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The Ormskirk & West Lancashire
Numismatic
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Host Society for the

 BANS 2011 Congress

held in Southport

BANS 2011 Congress Report

Public House Tokens

Public House Tokens From The Mid-Nineteenth To Early-Twentieth Centuries

 

Bob Lyall

 

One of the most common British (but not Scottish) types of token, used from about 1845 to 1914, was issued for use in public houses. Indeed, there must be well over 10,000 varieties known today, and it is certain there are many more still to be discovered.

Typically they are made of brass, though sometimes of other metals such as copper, bronze or zinc, give the name of the pub, sometimes (but certainly not always) the landlord’s name so they can be dated, often a location and a value.

The denomination is typically 1½d, 2d, 2½d or 3d but on occasions some other value in old pence. This value is usually the cost of a drink, either a half pint or a pint. As beer prices were quite varied in the 19th century, far more so than now, it is not always clear whether the price was for a pint of cheap beer or a half pint of dearer beer.

The majority of tokens were round, often around 26mm in diameter, though there are also a few which are oval, or octagonal.

So, how were such tokens used? Well, the answer to that question is “in several different ways” but sometimes we just don’t know. They offer insights into the social history of the period, often not otherwise recorded at the time, but often information has to be gleaned from such clues as any descriptions or illustrations which might appear on the tokens, and from any contemporary records such as maps, tax returns and court cases - but contemporary records are few and far between.

 

Some are clearly for the playing of a pub game – sometimes they are inscribed BOWLING GREEN in Lancashire/Cheshire or BOWLING ALLEY in the Midlands. Seen, too, are tokens inscribed QUOITS, SKITTLES, BILLIARDS, etc.

Where to next?

Tokens Anglesey Halfpenny 1790 Ballindalloch Works Notes Colchester Tokens 1794 Merchant Countermarks Public House Tokens Wilkinson's Penny Token?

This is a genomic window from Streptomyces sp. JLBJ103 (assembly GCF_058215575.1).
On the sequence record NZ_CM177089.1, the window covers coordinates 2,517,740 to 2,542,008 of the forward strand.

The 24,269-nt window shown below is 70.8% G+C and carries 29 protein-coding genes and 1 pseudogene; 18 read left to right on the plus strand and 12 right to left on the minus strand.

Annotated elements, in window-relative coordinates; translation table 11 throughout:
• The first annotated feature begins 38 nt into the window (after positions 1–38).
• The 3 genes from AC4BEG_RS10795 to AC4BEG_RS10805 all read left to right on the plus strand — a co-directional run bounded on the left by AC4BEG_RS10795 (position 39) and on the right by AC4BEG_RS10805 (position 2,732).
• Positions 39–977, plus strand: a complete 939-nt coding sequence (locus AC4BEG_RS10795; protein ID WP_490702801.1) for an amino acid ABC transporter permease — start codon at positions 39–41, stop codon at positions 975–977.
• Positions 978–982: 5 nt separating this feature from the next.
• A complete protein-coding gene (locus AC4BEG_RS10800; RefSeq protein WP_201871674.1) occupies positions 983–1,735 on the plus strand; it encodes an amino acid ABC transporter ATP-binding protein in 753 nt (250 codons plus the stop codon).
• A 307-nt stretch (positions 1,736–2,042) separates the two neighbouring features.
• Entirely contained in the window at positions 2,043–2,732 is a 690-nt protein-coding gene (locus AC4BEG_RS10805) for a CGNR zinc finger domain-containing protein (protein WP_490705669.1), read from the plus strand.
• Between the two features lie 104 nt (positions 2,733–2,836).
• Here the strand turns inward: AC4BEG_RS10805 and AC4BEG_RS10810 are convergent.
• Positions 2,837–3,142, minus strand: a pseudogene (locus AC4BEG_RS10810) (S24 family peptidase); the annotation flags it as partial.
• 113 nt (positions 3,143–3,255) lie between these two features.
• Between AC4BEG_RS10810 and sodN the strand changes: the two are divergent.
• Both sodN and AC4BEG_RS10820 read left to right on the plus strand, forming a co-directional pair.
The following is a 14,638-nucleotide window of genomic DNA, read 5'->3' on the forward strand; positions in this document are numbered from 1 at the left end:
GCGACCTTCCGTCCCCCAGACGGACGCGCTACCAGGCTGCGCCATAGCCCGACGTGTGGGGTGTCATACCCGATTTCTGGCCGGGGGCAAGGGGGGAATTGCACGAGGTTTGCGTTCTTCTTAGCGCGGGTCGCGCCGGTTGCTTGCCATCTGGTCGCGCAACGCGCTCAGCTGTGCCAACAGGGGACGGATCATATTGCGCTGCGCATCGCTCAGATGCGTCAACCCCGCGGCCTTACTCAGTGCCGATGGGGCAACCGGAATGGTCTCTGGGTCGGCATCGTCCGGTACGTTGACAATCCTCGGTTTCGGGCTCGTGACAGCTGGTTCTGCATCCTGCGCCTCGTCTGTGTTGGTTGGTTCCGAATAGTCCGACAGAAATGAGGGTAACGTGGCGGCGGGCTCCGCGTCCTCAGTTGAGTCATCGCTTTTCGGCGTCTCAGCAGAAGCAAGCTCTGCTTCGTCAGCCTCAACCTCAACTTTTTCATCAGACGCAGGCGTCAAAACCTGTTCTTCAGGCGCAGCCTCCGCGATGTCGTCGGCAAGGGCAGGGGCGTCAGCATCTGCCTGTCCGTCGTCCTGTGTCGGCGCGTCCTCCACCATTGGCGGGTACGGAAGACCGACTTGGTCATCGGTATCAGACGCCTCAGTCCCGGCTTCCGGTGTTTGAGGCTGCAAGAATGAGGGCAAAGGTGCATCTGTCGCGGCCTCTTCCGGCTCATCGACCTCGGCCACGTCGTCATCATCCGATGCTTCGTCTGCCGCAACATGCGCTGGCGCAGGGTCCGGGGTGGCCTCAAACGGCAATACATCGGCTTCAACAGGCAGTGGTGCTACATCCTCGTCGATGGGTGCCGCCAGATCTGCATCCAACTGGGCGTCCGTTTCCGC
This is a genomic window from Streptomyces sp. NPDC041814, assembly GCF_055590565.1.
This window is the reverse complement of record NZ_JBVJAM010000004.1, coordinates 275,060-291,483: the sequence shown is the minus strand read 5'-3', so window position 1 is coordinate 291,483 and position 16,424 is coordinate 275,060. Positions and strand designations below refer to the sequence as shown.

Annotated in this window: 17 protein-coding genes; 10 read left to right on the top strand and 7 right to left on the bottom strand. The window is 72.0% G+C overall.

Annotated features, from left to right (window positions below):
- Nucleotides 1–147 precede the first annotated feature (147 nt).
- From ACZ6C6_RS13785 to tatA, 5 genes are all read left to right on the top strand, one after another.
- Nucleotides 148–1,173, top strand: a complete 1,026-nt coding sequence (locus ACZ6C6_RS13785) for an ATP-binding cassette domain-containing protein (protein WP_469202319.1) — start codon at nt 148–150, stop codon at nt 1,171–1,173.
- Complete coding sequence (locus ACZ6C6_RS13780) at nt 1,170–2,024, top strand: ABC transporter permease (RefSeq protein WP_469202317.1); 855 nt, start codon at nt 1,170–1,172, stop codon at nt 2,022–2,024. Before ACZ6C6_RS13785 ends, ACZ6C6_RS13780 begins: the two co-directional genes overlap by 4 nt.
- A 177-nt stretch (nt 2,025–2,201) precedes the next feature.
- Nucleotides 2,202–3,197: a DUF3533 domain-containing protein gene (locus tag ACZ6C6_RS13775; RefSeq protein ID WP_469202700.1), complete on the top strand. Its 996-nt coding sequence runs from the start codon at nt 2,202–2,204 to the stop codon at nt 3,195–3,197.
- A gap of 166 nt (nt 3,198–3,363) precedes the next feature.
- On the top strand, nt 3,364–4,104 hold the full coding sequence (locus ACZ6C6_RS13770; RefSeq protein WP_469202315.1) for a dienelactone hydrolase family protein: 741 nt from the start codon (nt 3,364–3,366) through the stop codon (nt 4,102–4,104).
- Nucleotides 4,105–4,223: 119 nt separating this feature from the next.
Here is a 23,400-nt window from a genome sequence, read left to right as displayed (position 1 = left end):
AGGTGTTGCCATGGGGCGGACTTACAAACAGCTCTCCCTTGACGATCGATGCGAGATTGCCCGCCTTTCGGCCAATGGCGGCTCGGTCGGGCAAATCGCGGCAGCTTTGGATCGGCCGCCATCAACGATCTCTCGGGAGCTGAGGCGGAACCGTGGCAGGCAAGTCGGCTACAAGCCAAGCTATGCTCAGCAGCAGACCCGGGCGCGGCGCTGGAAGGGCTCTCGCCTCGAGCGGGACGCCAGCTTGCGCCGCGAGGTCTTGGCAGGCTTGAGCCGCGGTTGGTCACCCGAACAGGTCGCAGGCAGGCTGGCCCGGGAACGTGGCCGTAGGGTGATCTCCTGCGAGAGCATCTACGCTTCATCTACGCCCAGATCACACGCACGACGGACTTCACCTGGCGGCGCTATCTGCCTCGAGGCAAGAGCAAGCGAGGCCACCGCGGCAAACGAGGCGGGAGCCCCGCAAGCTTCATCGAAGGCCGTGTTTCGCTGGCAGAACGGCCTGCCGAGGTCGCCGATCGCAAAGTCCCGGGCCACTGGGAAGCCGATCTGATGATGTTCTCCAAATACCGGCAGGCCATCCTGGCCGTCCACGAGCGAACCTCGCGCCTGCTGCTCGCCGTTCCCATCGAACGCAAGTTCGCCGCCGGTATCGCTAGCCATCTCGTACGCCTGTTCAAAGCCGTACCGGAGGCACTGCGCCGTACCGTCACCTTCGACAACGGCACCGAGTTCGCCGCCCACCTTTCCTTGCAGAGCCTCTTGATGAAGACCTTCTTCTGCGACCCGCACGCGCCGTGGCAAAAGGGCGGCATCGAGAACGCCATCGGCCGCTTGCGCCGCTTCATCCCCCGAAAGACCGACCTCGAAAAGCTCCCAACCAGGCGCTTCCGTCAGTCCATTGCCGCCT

Hover your cursor to

see the tokens in detail

Copper Token

Everton Club

Brass Token

The Horse & Jockey, Warrington

Landlord John Hindley

Brass Token

The Red Lion Inn, Lowton

Landlord Thomas Bolton

These were used to recompense the landlord for the use of his games facilities, but we are still not clear just exactly how. The value of the token is for a drink, so presumably the player was to buy a token to ensure he didn’t enjoy the pub’s facilities without making a contribution to the costs, but exactly how this was controlled is not clear.

   

Occasionally, the design shows an image which may represent a sporting interest, but without additional external evidence the reason for the design of the piece may remain enigmatic.

 

Other tokens were issued by friendly societies which might meet in the pub’s back or upstairs room. Many small and local friendly societies existed in the 19th and 20th centuries and a typical one was a sickness or death benefit society, where a member joined and paid maybe 3d or 6d a week.

Brass Token

The Bowling Green Hotel, Bolton

Proprietors: Magee, Marshall & Co.

Brass Token

The Blundell Arms, Birkdale, Southport

Still open, in Aughton Road, Birkdale

Token manufactured by

J Park of Liverpool

This entitled him to draw on the funds of the society to see a doctor if he was ill, to a £10 burial grant when he died or a £5 grant to bury his wife, or £2.10.0d for burying a child. Why were wives cheaper to bury than husbands? Or children cheaper than parents? We don’t know. Do you?